Friday, December 15, 2017

The tyrannical police state: The worst nightmare of the Founding Fathers

"A person charged in any state with treason, felony, or other crime, who shall flee justice, and be found in another state, shall, on demand of the executive authority of the state from which he fled, be delivered up, to be removed to the state having jurisdiction of the crime."

Article 4, Section 2, Paragraph 2 of the Constitution

Headquarters of the United States Department of Justice, or "DOJ"

Although the president enforces the laws, they can't punish people without the courts ...

In our Constitution, it says that the president "shall take care that the laws be faithfully executed, and shall commission all the officers of the United States" (Source: Article 2, Section 3). This includes prosecutors and police officers, I should note here. Many of these laws to be "faithfully executed" authorize particular punishments for various actions, I should further note, from fines to imprisonment to being executed (depending on the seriousness of the offense, as perceived by the Congress). If the president had carte blanche to enforce these laws passed by Congress, with no limits to this power, he could carry out these punishments anytime he said these laws were violated - or even at times when they were not. (If, that is, there were no judicial branch to check this power, and require him to prove that these violations actually happened as he claimed they did.) Thus the Constitution created a judicial branch that was as independent as possible from the President and the Congress, so that no one group would possess the power to enforce these laws at their own whim or fancy. This is one of the real bulwarks of our Constitution, and is one of the true guarantees of our liberties. Thus, I wish to spend some time on it in this post, and educate us all about our constitutional rights as American citizens - particularly those found in the Bill of Rights.

Supreme Court of the United States

... so the very existence of the court system is itself a check on the presidency

Specifically, the Constitution said that "The judicial power of the United States, shall be vested in one supreme court, and in such inferior courts as the Congress may, from time to time, ordain and establish. The judges, both of the supreme and inferior courts, shall hold their offices during good behaviour, and shall, at stated times, receive for their services a compensation, which shall not be diminished during their continuance in office." (Source: Article 3, Section 1) The courts have a certain power to strike down laws passed by the Congress, I should note here, which is another important power that I should note (at least in passing) before moving on to my main topic, which is judicial restraints on the president and the police force. (I discuss striking down laws in some detail in one of my other blog posts, if you're interested in that subject. This post, by contrast, will be more focused on the Bill of Rights, and on the judicial checks on the executive branch.)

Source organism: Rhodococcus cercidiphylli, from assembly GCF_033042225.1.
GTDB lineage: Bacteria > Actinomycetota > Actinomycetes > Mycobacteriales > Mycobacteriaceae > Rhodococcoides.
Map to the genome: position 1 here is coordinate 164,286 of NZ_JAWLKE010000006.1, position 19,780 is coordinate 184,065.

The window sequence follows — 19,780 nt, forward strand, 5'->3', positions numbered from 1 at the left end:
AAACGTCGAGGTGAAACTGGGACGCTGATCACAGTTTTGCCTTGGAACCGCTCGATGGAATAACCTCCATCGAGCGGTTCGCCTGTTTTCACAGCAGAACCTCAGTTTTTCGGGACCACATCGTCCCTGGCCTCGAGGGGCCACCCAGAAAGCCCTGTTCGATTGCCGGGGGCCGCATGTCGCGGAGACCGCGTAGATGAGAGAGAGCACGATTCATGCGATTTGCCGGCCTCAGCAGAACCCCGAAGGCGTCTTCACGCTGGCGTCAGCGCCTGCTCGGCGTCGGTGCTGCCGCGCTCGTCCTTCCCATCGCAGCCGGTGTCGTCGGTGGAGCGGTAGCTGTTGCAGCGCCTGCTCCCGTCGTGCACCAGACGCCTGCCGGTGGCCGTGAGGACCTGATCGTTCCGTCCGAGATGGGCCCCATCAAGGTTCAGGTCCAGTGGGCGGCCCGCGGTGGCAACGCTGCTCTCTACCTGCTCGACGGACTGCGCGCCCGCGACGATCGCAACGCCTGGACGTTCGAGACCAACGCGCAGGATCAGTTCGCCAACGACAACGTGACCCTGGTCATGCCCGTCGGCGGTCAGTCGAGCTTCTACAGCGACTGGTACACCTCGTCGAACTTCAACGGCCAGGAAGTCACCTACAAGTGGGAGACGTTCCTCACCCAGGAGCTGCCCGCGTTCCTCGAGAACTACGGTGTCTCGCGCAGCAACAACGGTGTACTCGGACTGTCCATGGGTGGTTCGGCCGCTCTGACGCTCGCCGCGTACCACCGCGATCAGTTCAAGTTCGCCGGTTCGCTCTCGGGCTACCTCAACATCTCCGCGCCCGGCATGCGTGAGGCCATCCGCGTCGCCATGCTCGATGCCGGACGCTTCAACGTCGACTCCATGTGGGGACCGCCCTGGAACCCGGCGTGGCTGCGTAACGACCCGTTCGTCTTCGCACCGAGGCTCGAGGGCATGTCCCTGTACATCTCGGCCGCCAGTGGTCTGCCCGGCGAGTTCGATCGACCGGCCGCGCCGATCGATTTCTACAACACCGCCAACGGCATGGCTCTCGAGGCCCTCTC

U. S. Ninth Circuit Court of Appeals (an influential appeals court) - Pasadena, California

Actually, the death penalty IS constitutional (as the Fifth Amendment makes clear)

"The principle that there is a presumption of innocence in favor of the accused is the undoubted law, axiomatic and elementary, and its enforcement lies at the foundation of the administration of our criminal law."

Coffin et al v. United States (1895), the Supreme Court case which codified the presumption of innocence for people accused of crimes

People are innocent until proven guilty, and do not have to "prove" their innocence

There's a saying in America that is often quoted in these contexts, which is that people are "innocent until proven guilty." This saying is so familiar to Americans that we often take it for granted, I think. We may not always realize how rare it is in the world to have this kind of default assumption. In this country, the burden of proof is on the prosecution - or in civil cases, the "plaintiff" - rather than the defendant. The defendant is not even required to open his or her mouth to "prove" his or her own innocence. This is not written explicitly into our Constitution, I should note here, but it is implied by a number of amendments, and was codified by the Supreme Court case quoted above. Moreover, a jurist from a previous century named William Blackstone - a man who is quoted in the Federalist Papers - proclaimed that "the law holds, that it is better that ten guilty persons escape than one innocent suffer." (Source: Blackstone's "Commentaries," Book IV, Chapter 27) This doctrine is sometimes known as "Blackstone's formulation" or "Blackstone's Ratio."

William Blackstone

William Blackstone thought it "better that ten guilty persons escape than one innocent suffer"